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Show 10 Types of Grief: Exaggerated Grief

Intro

I’m glad you chose to join me for this discussion on Exaggerated Grief. 

Did you know that there are different types of grief? 

The importance of talking about the different types of grief is for you to be able to identify and get a better understanding of what you are a loved one may be experiencing. When you understand what you are experiencing, it can be used as a grounding place and it can bring normalcy to the experience, which in itself is gratifying and beneficial. 

Exaggerated grief is when and individual is so overwhelmed by a loss that their grief intensifies and worsens over time. The person may develop major psychiatric disorders, suicidal thoughts, nightmares, self-destructive behavior, and a disabling helplessness. 

For this discussion, we’ll be exploring psychiatric disorders, more specifically, phobias. Phobia is when someone has a persistently extreme or irrational fear of a specific object, activity, or situation that leads to avoidance. 

When I first read the definition of exaggerated grief and psychiatric disorders, I thought of the movie Jaws. For those that haven’t seen the classic movie Jaws, it’s a scary movie produced in the 70’s by Steven Spielberg. It’s a story about a shark that terrorizes a beach. The police chief wants to shut the beach down but the mayor decides to keep the beach open in hopes of not losing revenue from tourists, resulting in many more getting killed by the shark. I won’t spoil the movie, but I will say that the movie was such a hit, others have made remakes, but didn’t reach the same success at Steven Spielberg’s. 

My mind thought of Jaws because of the psychiatric disorder phobia. For those on the beach who lived through the shark attacks, I wondered, if the movie was real life, would they have developed, Thalassophobia, or Selachophobia, or even Potamophobia?

 Thalassophobia is the fear of large bodies of water, such as the sea or ocean. Selachophobia is the fear of sharks, and Potamophobia is the fear of rives or running water.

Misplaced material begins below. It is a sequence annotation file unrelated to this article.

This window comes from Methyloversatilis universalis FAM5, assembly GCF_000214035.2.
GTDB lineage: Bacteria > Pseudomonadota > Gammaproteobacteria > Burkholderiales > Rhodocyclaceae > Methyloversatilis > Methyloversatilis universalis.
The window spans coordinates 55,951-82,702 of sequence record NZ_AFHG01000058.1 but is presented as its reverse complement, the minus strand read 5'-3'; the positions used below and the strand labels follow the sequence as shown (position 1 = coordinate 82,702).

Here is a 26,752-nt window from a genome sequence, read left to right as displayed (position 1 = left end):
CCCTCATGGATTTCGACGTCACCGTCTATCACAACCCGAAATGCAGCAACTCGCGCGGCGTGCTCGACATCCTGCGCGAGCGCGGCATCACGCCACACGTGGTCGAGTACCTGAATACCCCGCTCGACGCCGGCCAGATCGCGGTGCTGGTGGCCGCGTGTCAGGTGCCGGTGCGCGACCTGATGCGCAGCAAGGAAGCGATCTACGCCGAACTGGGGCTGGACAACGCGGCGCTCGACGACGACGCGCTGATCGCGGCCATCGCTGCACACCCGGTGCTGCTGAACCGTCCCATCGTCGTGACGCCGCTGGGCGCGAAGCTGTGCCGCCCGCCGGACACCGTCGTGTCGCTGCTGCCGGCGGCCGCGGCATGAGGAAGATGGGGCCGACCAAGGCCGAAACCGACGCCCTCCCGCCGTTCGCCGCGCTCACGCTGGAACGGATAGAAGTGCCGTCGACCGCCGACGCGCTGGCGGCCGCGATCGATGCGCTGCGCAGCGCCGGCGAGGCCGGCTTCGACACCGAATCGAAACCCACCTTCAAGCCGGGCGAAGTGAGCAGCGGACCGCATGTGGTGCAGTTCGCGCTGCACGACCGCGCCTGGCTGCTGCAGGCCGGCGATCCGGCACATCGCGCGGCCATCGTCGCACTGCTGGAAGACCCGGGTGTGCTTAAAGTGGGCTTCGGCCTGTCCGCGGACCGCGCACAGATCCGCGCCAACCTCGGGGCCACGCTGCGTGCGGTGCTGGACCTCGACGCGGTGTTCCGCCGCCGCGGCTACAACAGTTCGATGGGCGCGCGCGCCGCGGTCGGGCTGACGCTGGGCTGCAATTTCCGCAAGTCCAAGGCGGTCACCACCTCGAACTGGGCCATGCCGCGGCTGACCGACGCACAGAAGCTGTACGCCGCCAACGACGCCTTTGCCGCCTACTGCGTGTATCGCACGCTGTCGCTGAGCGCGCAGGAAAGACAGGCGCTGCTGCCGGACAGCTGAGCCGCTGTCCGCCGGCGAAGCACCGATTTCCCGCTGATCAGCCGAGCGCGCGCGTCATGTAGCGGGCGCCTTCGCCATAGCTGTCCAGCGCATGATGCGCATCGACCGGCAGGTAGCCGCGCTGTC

Take a moment to imagine being one of the people who witnessed your friend or loved one being attacked and killed by a shark. Not only do you grieve the loss of a friend or family member, but you begin to develop an intense fear of large bodies of water and sharks. So much so, you avoid anything that has to do with large bodies of water and sharks. Visiting a lake is out of the question. As time goes on, nightmares get worse, and a phobia is developed. You are now experiencing Exaggerated Grief. 

Agrizoophobia came to mind due to having several friends and family members who enjoy hunting. I also have several friends, including myself who like to go camping and be in nature. Agrizoophobia is a fear of wild animals. After hearing about or witnessing a loved one being killed by an animal, can result in someone experiencing exaggerated grief, more specifically a phobia such as agrizoophobia.

A couple years ago, I had an associate whose husband, cousin, and uncle died in three separate car accidents within a few years of each other. As a result, she developed Amaxophobia, a fear of riding in a car. After many years of therapy, she learned how to  consistently distract herself while in the car to avoid a panic attack. 

Another phobia is Dromophobia- a fear crossing the street. Witnessing or hearing about a close companion who was killed while crossing the street can cause some to develop this type of phobia. 

Arsonphobia is the fear of fire. Nosocomephobia is the fear of hospitals. Pathophobia is the fear of disease. Pharmacophobia is the fear of taking medicine. Siderodromophobia is the fear of trains, railroads, or train travel and there are so many more phobias that can be developed while experiencing exaggerated grief. 

Keep in mind, that if a specif

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